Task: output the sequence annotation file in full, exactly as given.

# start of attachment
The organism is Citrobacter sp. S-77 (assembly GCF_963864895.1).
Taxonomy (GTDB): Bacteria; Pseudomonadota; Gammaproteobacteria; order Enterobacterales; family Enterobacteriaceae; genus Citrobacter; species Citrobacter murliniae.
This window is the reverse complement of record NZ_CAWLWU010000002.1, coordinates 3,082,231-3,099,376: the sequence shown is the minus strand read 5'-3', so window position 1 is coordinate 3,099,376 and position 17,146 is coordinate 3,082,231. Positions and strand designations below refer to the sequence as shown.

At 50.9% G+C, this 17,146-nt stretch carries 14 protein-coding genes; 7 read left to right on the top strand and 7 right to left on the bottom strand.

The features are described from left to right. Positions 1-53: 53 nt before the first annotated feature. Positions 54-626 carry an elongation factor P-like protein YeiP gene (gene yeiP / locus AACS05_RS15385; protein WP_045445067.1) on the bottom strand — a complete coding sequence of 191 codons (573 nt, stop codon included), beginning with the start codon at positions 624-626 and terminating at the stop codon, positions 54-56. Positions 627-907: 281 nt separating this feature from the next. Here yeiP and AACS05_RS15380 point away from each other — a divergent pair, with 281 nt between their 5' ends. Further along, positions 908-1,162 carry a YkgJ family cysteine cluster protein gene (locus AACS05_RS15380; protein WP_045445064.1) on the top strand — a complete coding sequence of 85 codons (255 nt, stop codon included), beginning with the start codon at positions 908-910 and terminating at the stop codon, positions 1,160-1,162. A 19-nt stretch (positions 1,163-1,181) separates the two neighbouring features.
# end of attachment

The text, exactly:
The organism is Citrobacter sp. S-77 (assembly GCF_963864895.1).
Taxonomy (GTDB): Bacteria; Pseudomonadota; Gammaproteobacteria; order Enterobacterales; family Enterobacteriaceae; genus Citrobacter; species Citrobacter murliniae.
This window is the reverse complement of record NZ_CAWLWU010000002.1, coordinates 3,082,231-3,099,376: the sequence shown is the minus strand read 5'-3', so window position 1 is coordinate 3,099,376 and position 17,146 is coordinate 3,082,231. Positions and strand designations below refer to the sequence as shown.

At 50.9% G+C, this 17,146-nt stretch carries 14 protein-coding genes; 7 read left to right on the top strand and 7 right to left on the bottom strand.

The features are described from left to right. Positions 1-53: 53 nt before the first annotated feature. Positions 54-626 carry an elongation factor P-like protein YeiP gene (gene yeiP / locus AACS05_RS15385; protein WP_045445067.1) on the bottom strand — a complete coding sequence of 191 codons (573 nt, stop codon included), beginning with the start codon at positions 624-626 and terminating at the stop codon, positions 54-56. Positions 627-907: 281 nt separating this feature from the next. Here yeiP and AACS05_RS15380 point away from each other — a divergent pair, with 281 nt between their 5' ends. Further along, positions 908-1,162 carry a YkgJ family cysteine cluster protein gene (locus AACS05_RS15380; protein WP_045445064.1) on the top strand — a complete coding sequence of 85 codons (255 nt, stop codon included), beginning with the start codon at positions 908-910 and terminating at the stop codon, positions 1,160-1,162. A 19-nt stretch (positions 1,163-1,181) separates the two neighbouring features.